Towards a Multilingual Future: The Ecology of Language at a University in Eastern Ukraine
English as a medium of instruction
Russian and Ukrainian
Bilingual, Multilingual, and Multicultural Education
Eastern European Studies
European Languages and Societies
Slavic Languages and Societies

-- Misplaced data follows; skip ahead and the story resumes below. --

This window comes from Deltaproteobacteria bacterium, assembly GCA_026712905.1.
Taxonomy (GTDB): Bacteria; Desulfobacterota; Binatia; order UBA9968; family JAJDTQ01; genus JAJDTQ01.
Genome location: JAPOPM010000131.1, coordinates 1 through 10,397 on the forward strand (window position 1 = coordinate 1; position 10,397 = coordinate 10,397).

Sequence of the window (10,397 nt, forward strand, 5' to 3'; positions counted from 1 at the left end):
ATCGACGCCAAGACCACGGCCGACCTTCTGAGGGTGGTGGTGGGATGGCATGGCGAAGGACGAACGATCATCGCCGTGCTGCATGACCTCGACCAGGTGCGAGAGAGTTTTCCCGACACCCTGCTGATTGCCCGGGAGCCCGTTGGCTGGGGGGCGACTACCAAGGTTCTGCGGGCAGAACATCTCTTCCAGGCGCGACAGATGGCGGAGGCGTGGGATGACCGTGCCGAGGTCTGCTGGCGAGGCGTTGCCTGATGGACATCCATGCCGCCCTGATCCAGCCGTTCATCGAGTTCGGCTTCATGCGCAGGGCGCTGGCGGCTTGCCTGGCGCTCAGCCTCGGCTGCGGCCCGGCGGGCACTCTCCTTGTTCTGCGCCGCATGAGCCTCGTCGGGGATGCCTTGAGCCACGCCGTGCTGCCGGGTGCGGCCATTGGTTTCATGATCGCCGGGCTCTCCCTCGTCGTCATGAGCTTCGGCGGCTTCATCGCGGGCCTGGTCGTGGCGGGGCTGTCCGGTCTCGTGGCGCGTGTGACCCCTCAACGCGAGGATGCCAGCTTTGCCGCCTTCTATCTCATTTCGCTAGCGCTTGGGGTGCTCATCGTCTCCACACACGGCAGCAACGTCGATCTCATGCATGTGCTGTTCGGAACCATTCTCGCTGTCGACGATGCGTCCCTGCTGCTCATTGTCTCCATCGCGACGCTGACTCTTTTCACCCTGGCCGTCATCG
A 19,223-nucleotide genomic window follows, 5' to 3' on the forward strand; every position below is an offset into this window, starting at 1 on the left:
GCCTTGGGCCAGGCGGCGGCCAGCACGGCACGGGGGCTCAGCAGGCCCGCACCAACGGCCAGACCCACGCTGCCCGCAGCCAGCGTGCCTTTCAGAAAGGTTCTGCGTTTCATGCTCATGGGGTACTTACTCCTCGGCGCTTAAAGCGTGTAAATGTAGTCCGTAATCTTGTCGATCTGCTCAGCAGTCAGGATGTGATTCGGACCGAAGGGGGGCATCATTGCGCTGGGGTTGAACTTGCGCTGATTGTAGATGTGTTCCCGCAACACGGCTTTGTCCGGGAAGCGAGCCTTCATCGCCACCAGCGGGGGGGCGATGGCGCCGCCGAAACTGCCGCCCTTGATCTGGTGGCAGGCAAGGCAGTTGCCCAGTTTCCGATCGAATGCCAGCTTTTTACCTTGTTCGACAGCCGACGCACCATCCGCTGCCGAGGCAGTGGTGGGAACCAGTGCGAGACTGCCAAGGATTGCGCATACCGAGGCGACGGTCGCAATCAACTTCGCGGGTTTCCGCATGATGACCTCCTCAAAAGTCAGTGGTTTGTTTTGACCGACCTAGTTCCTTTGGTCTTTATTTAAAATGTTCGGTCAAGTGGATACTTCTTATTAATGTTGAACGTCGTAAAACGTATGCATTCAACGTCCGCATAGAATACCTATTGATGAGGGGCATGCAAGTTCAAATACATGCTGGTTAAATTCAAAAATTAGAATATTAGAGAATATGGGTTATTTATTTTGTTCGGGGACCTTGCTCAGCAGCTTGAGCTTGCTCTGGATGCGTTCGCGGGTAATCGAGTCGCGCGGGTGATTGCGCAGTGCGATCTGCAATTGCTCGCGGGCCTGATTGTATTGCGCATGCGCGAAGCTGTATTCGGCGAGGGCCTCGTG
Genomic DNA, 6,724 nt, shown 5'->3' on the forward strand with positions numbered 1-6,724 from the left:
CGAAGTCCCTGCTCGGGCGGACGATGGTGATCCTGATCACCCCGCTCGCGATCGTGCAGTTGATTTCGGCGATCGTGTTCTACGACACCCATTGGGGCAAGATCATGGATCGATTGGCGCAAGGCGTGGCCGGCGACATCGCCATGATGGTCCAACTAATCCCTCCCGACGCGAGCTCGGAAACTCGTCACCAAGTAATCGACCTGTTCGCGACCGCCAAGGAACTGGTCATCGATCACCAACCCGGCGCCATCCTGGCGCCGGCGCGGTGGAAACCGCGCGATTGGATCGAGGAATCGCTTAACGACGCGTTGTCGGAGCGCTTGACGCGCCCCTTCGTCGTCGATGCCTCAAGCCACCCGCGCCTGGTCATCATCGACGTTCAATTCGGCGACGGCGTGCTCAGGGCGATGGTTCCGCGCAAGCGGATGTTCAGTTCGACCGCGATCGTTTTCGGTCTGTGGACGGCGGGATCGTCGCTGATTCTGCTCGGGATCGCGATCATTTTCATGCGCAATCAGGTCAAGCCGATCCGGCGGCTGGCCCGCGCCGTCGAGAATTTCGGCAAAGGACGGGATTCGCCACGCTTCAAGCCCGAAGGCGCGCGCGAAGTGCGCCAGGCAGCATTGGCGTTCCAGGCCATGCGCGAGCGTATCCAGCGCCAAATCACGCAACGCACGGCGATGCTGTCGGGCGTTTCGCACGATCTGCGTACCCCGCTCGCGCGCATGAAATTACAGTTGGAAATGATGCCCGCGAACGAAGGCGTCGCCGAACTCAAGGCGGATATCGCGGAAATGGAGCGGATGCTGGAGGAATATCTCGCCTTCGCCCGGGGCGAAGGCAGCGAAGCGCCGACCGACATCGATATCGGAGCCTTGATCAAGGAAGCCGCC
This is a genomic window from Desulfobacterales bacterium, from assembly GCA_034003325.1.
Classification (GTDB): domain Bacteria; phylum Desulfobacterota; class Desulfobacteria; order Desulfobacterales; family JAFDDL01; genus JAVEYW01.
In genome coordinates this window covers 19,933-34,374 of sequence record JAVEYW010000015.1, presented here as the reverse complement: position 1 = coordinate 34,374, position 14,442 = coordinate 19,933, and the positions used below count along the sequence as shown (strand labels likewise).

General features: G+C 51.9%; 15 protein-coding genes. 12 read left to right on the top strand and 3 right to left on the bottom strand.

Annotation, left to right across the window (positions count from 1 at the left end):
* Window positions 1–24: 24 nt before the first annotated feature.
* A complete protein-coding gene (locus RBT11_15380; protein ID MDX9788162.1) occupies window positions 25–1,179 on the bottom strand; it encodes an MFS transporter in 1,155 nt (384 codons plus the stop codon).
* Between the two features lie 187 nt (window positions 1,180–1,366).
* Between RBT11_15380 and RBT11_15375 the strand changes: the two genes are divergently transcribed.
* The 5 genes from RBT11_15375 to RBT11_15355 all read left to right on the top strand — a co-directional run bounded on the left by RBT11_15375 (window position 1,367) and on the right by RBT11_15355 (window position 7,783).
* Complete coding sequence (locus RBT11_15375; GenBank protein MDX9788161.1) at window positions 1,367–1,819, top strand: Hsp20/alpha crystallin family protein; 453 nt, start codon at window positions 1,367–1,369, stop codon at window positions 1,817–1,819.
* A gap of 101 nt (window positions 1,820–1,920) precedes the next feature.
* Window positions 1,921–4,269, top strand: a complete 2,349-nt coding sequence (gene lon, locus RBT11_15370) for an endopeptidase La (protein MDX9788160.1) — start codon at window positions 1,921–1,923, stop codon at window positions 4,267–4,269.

In Ukraine, the Russian and Ukrainian languages have historically alternated in policy and practice in their official status and social prestige. As in many areas of the world, English is emerging in Ukraine as a language of economic value, social prestige, and education though it is not a language of wider communication. The goal of the research was to explore the ecology of language at a university which is implementing English as a medium of instruction in all subjects for multiple groups of students in Dnipropetrovs&rsquok, Ukraine. Ethnographic fieldwork was conducted over the 2010-2011 academic year to answer the following questions: 1) What are the discourses about English language instruction at the university? 2) What is the day-to-day reality of English language instruction at the university? 3) How are English and English-language classroom practices situated in or reflective of the larger language ecology of the university? and 4) How is English language education practically and discursively connected with: Ukrainian language policy, international education policy, and goals of economic development or integration, especially integration with the European Union? Data were interpreted through the lenses of ethnography of communication, discourse analysis, and Conversation Analysis (CA). It was found that English is a source of prestige and achievement for the university, and is an attempt to recruit students by offering a &ldquoEuropean&rdquo level of education. Using English as a medium of instruction poses the challenge of finding teachers and textbooks and requires adjustments to classroom management, but also affords opportunities to learn academic content and language. Russian is the predominant native language used to support learning in EFL and English-medium classes. Ukrainian appears to be most prevalent in the written domains of use regardless of the medium of instruction, and in formal spoken situations. Russian was a predominant spoken language. English occupies spaces that Russian or Ukrainian do not, but is not seen as a threat to Russian or Ukrainian because it is a foreign language. Additional languages are used in and out of class in more limited ways, but are seen as equally important as English, Russian and Ukrainian for securing an economic future.